On Thursday, Aug. 31, 2017, Iowa City joined more than 40 others cities, counties and municipal agencies across the nation and filed an amicus curiae or “friend of the court” brief with the United States District Court for the Northern District of Illinois. The brief, authored by the County of Santa Clara, California in City of Chicago v. Sessions, urges the Court to grant the City of Chicago’s motion for a preliminary injunction barring enforcement of new federal grant conditions recently announced by the U.S. Department of Justice, or DOJ.
The new DOJ conditions target the Edward Byrne Memorial Justice Assistance Grant program, the leading source of federal grant funds for law enforcement, crime prevention, correctional, prosecution, indigent defense, and crime victim and witness programs.
The new conditions would disqualify state and local governments from receiving these funds unless they agree to assist the federal government in enforcing federal immigration law. The amicus brief argues on behalf of local governments nationwide that these unconstitutional and unlawful conditions undermine the ability of local law enforcement agencies to carry out their own considered judgments about how best to keep their communities safe.
Many cities and counties around the country have decided that limiting their involvement in federal immigration enforcement promotes public safety by empowering all community members to report crimes and serve as witnesses, avoiding creating a class of “silent victims” who feel local law enforcement doesn’t serve them. In fact, the brief cites evidence that communities where local police do not engage in immigration enforcement—including major cities like Chicago—have lower crime rates than those that do.
DOJ’s new grant conditions would force local governments to either abandon the policies that they have adopted to increase community trust and lower crime rates, or lose their main source of federal funding for critical law enforcement programs that help achieve these goals.
“It is our belief that it is absolutely essential for the public safety of our community that all people, no matter their status, feel comfortable communicating and working with our Police Department,” Iowa City Mayor Jim Throgmorton said. “We do not want to risk undermining the relationships our officers have built and the critical roles those relationships play in keeping Iowa City safe.”
In January 2017, the Iowa City City Council passed a resolution reaffirming the public safety function of local law enforcement, stating that the Iowa City Police Department would not take action to detect undocumented people living in Iowa City, or use public resources to enforce federal immigration law.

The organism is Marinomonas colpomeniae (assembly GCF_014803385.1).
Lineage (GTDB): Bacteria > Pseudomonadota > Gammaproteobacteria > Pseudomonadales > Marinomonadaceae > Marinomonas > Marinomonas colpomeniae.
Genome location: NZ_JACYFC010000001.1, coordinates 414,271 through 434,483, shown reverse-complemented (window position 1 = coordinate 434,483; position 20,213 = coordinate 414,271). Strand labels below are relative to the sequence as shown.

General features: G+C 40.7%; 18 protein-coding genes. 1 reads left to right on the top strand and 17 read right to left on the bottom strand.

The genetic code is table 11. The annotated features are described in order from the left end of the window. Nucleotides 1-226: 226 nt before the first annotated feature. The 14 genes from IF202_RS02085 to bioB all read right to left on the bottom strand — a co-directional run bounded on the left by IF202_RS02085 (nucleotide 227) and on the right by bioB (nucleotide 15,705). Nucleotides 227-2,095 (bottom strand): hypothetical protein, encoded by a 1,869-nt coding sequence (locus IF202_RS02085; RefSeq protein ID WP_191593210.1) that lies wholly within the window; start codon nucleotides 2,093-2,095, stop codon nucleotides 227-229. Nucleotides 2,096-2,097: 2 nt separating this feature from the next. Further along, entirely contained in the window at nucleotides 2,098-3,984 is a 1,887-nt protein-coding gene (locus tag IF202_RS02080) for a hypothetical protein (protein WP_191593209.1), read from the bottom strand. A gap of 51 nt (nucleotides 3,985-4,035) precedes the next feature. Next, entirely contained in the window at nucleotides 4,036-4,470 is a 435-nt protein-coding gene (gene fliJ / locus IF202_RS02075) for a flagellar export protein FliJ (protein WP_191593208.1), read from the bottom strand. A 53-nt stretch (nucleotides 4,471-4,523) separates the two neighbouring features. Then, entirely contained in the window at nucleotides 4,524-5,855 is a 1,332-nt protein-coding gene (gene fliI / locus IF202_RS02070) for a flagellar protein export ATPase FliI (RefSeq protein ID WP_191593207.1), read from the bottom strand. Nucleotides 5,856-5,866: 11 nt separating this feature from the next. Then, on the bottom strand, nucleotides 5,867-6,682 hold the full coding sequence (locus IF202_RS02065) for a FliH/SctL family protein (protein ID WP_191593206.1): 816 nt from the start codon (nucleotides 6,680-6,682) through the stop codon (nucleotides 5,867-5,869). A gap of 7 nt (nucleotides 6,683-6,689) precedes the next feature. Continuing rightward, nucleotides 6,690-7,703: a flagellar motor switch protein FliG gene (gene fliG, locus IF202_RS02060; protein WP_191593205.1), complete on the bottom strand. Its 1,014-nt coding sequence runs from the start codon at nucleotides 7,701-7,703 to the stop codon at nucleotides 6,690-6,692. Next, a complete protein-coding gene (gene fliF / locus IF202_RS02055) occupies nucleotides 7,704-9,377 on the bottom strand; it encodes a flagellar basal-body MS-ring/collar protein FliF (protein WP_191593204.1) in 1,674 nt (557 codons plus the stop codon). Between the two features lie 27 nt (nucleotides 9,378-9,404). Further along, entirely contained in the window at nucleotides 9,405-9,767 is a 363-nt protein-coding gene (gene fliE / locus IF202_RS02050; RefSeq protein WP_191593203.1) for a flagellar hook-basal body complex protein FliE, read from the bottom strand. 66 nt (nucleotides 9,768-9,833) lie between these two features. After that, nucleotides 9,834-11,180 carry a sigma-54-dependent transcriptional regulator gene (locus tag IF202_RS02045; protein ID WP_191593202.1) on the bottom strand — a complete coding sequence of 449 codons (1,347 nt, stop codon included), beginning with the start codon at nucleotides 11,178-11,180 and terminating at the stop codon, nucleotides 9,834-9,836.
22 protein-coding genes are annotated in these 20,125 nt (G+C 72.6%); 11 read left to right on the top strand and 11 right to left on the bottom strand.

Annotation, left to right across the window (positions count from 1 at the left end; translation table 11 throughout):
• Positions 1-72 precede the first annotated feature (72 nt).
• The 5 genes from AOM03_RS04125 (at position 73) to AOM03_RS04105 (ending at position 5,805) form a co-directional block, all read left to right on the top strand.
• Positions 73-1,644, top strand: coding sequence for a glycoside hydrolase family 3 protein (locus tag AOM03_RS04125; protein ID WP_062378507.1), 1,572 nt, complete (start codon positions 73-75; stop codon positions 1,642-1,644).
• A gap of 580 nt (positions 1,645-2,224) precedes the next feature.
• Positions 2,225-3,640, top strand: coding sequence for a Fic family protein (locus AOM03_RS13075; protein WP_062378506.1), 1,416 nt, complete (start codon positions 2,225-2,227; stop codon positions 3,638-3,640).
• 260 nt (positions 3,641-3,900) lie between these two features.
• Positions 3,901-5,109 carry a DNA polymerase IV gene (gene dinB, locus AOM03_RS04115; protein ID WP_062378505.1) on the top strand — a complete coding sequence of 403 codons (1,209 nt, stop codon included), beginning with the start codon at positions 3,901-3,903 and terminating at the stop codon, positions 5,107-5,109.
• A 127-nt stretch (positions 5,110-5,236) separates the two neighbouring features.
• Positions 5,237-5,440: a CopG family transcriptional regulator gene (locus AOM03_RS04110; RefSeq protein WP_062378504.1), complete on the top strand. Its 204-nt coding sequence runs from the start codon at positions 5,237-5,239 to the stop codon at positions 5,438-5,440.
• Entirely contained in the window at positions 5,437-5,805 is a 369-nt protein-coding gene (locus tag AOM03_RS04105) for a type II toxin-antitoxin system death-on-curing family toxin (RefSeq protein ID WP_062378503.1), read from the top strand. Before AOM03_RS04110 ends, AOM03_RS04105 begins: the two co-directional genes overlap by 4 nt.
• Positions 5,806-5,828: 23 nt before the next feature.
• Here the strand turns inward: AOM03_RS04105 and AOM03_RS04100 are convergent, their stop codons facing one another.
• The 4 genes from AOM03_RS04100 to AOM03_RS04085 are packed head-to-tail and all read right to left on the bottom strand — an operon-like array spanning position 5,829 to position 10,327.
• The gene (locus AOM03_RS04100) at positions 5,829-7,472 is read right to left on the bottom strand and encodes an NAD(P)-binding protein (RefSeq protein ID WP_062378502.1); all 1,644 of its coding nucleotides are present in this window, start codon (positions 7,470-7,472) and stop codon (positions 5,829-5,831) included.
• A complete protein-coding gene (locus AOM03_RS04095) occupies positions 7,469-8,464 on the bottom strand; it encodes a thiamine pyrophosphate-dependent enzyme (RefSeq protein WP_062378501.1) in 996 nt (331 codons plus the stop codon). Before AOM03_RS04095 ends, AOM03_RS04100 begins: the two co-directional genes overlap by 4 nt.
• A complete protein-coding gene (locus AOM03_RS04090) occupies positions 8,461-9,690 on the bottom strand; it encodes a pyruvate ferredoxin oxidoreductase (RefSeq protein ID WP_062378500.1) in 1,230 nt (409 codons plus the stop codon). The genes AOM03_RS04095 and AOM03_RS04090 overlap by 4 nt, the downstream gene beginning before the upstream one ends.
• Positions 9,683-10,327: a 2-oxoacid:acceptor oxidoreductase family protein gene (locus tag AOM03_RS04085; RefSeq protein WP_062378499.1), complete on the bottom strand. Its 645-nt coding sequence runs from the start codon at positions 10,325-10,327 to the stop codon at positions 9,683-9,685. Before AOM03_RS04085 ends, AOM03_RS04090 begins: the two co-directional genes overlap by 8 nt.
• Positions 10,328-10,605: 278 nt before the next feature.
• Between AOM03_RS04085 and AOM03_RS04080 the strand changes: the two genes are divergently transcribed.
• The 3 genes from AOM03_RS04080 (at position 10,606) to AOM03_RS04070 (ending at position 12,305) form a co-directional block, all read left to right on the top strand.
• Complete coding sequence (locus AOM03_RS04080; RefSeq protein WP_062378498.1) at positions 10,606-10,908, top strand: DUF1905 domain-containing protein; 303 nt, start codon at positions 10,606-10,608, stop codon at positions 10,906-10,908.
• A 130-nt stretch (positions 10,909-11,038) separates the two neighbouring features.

The cities, counties, and organizations that signed the brief include:
The County of Santa Clara, California; the City of Austin, Texas; the City of Cambridge, Massachusetts; the City of Chelsea, Massachusetts; the City and County of Denver, Colorado; the District of Columbia; El Paso County, Texas; the City of Houston, Texas; the International City/County Management Association; the International Municipal Lawyers Association; the City of Iowa City, Iowa; the City of Ithaca, New York; King County, Washington; the City of Lawrence, Massachusetts; the City of Los Angeles, California; the City of Madison, Wisconsin; the City of Menlo Park, California; the Metropolitan Area Planning Council; the National Association of Counties; the National League of Cities; the City of New York, New York; the City of Oakland, California; the City of Philadelphia, Pennsylvania; the City of Pittsburgh, Pennsylvania; the City of Portland, Oregon; the City of Providence, Rhode Island; the City of Rochester, New York; the City of Sacramento, California; the City of Salinas, California; the City and County of San Francisco, California; the City of San José, California; the City of Santa Ana, California; the County of Santa Cruz, California; the City of Santa Fe, New Mexico; the City of Seattle, Washington; the City of Somerville, Massachusetts; the County of Sonoma, California; the City of Syracuse, New York; Travis County, Texas; the City of Tucson, Arizona; the City of Union City, New Jersey; The United States Conference of Mayors; and the City of West Hollywood, California.